- Beans are a leading cause of gas buildup. Minocha recommends soaking beans overnight and draining the water before you cook them; this helps to get rid of hard-to-digest carbohydrates. Or take a remedy such as Beano, which contains alpha-galactosidase, the enzyme that helps you digest them without sound effects.
- Dairy can also be a problem. As many as 50 million Americans are lactose-intolerant or lactose-sensitive, according to the National Digestive Diseases Information Clearinghouse; Native Americans, African Americans and Asian Americans are at the highest risk. If you suspect that you have trouble digesting dairy products, remove them from your diet for a week to see if your symptoms improve. If they do, see your doctor, who may recommend that you take lactase, the enzyme that makes lactose digestible. In mild cases, you may be able to eat some cheese, ice cream or yogurt; otherwise, stick to calcium-fortified soy milk and other lactose-free products.
- Watch those "low-carb" foods. Many of today's sugar-free or carbohydrate-reduced products are sweetened with sugar alcohols that aren't well absorbed by the body; that's one of the reasons they don't raise your insulin levels the way sugar does. But when the undigested carbohydrates reach your colon, they can react with your natural bacteria, resulting in bloating, cramping or gas.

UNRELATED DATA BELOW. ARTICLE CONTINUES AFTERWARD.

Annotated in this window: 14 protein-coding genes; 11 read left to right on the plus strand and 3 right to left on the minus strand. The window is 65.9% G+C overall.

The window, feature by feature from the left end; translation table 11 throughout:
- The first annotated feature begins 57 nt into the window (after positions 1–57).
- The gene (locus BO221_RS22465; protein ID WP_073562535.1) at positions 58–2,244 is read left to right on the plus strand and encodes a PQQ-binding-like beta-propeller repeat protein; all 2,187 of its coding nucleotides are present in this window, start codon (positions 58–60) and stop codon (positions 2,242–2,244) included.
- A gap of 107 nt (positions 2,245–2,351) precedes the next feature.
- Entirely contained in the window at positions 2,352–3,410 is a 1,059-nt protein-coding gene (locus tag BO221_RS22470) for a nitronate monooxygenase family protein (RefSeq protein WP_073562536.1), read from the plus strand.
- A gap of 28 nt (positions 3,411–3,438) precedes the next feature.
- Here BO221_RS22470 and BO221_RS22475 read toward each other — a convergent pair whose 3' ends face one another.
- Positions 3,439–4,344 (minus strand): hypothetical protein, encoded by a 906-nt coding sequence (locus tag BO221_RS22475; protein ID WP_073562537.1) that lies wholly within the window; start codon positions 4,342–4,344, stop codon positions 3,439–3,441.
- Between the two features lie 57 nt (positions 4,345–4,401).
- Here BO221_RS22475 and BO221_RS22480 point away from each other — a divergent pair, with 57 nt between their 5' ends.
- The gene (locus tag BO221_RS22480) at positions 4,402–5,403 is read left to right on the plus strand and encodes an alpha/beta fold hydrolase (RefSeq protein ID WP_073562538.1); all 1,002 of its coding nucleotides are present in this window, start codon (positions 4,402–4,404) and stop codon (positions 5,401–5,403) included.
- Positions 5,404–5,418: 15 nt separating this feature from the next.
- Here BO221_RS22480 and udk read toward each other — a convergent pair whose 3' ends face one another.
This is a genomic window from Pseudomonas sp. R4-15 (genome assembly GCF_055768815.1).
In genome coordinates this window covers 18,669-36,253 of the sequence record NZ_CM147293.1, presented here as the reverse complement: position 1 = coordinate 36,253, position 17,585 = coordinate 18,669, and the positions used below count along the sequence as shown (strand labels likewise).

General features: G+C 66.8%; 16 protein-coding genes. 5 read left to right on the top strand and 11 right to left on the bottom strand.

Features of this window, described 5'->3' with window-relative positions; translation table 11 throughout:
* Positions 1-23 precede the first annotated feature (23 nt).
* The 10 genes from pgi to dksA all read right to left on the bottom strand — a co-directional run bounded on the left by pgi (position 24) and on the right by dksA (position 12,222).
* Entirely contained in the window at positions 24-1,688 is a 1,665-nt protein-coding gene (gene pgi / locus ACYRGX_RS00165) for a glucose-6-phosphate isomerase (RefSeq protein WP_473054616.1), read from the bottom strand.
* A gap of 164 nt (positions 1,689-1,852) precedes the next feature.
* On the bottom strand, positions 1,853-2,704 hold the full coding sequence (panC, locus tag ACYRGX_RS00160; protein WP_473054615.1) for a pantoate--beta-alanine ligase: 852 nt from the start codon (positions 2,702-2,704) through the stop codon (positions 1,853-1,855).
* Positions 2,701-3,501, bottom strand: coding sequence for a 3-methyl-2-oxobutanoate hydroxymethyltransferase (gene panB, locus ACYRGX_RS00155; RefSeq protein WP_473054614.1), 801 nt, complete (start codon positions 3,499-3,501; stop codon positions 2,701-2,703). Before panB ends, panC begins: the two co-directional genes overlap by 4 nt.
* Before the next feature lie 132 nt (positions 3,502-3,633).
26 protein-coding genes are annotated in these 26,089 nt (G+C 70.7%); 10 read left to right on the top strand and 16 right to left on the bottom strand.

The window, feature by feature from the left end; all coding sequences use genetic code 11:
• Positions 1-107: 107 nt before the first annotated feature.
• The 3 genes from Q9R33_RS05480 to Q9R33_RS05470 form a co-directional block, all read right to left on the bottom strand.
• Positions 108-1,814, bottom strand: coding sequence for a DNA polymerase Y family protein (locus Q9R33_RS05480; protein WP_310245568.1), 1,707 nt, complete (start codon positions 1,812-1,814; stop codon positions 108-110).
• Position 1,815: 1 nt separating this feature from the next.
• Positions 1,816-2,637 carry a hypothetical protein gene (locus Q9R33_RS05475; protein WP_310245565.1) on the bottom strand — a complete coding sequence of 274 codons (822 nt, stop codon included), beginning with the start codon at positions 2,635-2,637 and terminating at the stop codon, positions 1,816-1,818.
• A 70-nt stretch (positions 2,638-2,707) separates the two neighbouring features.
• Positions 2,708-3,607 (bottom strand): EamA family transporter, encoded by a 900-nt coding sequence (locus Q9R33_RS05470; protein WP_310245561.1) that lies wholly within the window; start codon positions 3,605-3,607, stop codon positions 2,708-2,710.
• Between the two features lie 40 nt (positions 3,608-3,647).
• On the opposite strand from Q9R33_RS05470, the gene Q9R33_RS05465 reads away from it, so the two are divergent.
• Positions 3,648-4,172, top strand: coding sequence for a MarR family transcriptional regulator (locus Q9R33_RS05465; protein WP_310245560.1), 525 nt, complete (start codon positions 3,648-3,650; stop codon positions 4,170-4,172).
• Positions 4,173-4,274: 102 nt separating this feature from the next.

- Plant a red flag by certain foods. Brussels sprouts, broccoli, cauliflower, onions, radishes and fruit can all produce excess gas. However, they're also among the most nutritious items you can eat, so don't cut them out entirely-just eat smaller portions at any one meal, and eat them slowly. And remember that thoroughly cooked veggies can be easier to digest than raw ones, Gitnick says.
- To ease gas pressure, gently massage your abdomen. Or use your fingertips on the acupressure point three finger-widths below your navel. (If you may be pregnant, don't do either of these without consulting a doctor.)
- If your gas problem causes embarassment but no physical discomfort, you can always sit on a GasBGon cushion. This device, manufactured in North Carolina, uses acoustical foam and a charcoal filter to dampen both smell and sound.
Otherwise known as GERD, or gastroesophageal reflux disease, heartburn occurs when acid from your stomach rises into your esophagus, causing a burning sensation. According to the UCLA Center for Neurovisceral Sciences and Women's Health, up to 44 percent of the U.S. adult population experiences heartburn at least once a month, 14 percent weekly, and 7 percent daily. While a single episode is just a mild annoyance to most people, frequent acid exposure can damage the esophagus.